This blogpost is republished from the original with kind permission from Liliana Bounegru.

The first edition of the Data Journalism Handbook started life at the 2011 Mozilla Festival
(see Open Knowledge Foundation’s Flickr album for more photos from the event)

Today The Data Journalism Handbook: Towards a Critical Data Practice (which I co-edited with Jonathan Gray) is published on Amsterdam University Press. It is published as part of a new book series on Digital Studies which is also being launched today. You can find the book here, including an open access version: http://bit.ly/data-journalism-handbook-2

The book provides a wide-ranging collection of perspectives on how data journalism is done around the world. It is published a decade after the first edition (available in 14 languages) began life as a collaborative draft at the Mozilla Festival 2011 in London.

The new edition, with 54 chapters from 74 leading researchers and practitioners of data journalism, gives a “behind the scenes” look at the social lives of datasets, data infrastructures, and data stories in newsrooms, media organisations, startups, civil society organisations and beyond.

The book includes chapters by leading researchers around the world and from practitioners at organisations including Al Jazeera, BBC, BuzzFeed News, Der Spiegel, eldiario.es, The Engine Room, Global Witness, Google News Lab, Guardian, the International Consortium of Investigative Journalists (ICIJ), La Nacion, NOS, OjoPúblico, Rappler, United Nations Development Programme and the Washington Post.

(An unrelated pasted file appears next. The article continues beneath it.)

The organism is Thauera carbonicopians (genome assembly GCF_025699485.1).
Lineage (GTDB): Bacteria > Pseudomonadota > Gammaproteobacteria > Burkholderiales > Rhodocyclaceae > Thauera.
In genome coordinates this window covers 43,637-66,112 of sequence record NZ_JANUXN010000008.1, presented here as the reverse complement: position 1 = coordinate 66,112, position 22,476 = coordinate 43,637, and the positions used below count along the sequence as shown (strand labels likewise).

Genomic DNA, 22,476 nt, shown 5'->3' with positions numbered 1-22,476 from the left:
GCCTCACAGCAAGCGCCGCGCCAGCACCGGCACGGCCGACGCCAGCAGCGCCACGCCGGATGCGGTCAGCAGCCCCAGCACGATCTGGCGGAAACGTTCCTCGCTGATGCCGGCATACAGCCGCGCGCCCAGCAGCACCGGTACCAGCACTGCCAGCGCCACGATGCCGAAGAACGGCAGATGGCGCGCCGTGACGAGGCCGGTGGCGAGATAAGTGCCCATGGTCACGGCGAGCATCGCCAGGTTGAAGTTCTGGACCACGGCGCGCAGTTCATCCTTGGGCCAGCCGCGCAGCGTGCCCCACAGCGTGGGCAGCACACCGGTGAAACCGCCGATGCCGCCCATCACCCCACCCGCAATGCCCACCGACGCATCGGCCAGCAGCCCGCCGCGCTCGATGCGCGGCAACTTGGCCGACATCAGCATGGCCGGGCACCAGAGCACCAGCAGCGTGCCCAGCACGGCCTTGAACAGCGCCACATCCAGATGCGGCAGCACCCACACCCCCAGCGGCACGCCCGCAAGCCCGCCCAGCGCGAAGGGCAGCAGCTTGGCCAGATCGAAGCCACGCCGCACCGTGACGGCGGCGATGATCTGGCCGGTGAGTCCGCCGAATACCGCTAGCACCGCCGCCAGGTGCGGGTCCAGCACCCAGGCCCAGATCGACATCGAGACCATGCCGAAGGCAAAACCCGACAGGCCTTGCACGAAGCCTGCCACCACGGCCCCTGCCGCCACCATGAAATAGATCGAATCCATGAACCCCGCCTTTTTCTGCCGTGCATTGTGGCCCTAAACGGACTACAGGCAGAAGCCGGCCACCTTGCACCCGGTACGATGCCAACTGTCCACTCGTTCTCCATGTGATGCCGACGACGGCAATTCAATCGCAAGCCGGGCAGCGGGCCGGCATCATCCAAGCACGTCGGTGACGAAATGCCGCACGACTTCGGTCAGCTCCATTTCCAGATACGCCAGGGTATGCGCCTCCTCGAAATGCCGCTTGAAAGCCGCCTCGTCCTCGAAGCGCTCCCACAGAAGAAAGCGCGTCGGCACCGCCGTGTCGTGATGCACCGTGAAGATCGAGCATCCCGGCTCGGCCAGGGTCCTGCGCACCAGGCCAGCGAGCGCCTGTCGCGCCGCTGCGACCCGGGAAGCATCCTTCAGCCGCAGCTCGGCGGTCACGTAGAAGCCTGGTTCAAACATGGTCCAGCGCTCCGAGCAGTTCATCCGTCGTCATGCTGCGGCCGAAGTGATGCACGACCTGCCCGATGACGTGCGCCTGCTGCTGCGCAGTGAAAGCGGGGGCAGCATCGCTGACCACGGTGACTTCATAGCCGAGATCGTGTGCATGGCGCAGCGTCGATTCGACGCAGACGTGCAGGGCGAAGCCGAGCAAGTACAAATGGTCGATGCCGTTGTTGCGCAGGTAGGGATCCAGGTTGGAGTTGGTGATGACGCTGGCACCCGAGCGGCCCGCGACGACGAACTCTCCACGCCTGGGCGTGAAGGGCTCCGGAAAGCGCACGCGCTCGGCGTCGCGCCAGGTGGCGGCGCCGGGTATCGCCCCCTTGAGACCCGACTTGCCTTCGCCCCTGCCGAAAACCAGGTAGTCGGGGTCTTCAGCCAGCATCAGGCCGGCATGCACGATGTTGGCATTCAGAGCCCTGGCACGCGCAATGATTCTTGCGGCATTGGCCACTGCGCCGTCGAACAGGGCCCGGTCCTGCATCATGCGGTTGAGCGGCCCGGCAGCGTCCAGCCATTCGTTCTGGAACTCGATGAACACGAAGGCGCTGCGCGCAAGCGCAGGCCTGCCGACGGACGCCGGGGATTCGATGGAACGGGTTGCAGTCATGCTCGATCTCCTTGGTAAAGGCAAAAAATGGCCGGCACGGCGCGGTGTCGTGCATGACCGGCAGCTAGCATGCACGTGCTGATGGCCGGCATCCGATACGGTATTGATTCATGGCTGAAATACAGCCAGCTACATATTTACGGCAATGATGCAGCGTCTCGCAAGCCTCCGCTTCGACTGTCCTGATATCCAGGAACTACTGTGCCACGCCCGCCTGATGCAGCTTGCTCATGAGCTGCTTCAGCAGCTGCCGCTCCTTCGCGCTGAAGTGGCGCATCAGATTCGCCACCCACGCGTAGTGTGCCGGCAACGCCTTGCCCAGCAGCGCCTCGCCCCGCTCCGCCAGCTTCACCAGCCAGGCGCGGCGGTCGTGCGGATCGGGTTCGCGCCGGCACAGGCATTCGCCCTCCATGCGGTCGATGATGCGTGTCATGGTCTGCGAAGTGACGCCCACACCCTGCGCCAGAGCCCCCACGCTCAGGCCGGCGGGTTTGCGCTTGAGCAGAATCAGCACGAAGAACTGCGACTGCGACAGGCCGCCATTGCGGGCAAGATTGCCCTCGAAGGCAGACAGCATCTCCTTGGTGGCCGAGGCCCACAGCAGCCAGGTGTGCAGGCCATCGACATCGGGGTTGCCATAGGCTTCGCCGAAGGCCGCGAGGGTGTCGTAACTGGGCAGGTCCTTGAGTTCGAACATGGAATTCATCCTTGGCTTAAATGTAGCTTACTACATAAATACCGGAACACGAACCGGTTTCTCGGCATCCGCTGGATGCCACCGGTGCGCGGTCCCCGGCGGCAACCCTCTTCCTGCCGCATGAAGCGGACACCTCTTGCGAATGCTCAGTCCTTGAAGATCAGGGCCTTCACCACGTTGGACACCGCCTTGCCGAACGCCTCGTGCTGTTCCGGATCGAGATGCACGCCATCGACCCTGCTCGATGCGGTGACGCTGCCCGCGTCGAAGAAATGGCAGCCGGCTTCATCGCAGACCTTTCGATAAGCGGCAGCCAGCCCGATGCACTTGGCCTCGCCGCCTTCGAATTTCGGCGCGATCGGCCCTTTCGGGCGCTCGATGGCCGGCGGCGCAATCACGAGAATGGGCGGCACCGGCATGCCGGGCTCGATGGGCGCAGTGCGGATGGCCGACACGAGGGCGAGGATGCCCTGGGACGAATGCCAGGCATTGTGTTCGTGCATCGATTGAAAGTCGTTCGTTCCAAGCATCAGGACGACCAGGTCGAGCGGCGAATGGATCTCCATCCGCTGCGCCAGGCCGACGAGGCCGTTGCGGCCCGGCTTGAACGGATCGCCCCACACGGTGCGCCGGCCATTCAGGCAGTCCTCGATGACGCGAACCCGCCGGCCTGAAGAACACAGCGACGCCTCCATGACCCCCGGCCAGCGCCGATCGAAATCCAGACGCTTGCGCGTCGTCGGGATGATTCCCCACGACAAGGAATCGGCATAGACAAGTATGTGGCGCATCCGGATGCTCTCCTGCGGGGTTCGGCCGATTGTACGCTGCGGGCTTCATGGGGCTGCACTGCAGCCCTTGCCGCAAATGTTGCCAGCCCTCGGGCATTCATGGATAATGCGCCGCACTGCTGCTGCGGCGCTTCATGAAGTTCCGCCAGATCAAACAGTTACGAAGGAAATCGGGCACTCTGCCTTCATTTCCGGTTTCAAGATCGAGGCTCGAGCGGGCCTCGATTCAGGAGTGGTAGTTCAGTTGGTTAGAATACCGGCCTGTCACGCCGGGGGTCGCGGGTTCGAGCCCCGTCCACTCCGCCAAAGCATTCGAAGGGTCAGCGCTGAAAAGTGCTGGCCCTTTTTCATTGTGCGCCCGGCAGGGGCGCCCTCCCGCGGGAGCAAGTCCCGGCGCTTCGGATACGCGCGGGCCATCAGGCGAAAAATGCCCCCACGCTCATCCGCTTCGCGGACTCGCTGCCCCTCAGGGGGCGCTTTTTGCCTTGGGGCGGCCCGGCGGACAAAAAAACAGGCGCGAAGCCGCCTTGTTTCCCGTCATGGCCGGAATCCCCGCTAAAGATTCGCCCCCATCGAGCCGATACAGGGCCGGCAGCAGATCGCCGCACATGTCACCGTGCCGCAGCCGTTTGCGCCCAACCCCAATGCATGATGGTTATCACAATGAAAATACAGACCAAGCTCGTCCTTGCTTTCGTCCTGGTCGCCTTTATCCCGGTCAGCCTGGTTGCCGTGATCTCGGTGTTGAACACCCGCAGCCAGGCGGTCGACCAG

An online preview of various chapters from book was launched in collaboration with the European Journalism Centre and the Google News Initiative and can be found here.

The book draws on over a decade of professional and academic experience engaging with the field of data journalism, including through my role as Data Journalism Programme Lead at the European Journalism Centre; my research on data journalism with the Digital Methods Initiative; my PhD research on “news devices” at the universities of Groningen and Ghent; and my research, teaching and collaborations around data journalism at the Department of Digital Humanities at King’s College London.

Further background about the book can be found in our introduction. Following is the full table of contents and some quotes about the book. We’ll be organising various activities around the book in coming months, which you can follow with the #ddjbook hashtag on Twitter.

If you adopt the book for a class we’d love to hear from you so we can keep track of how it is being used (and also update this list of data journalism courses and programmes around the world) and to inform future activities in this area. Hope you enjoy it!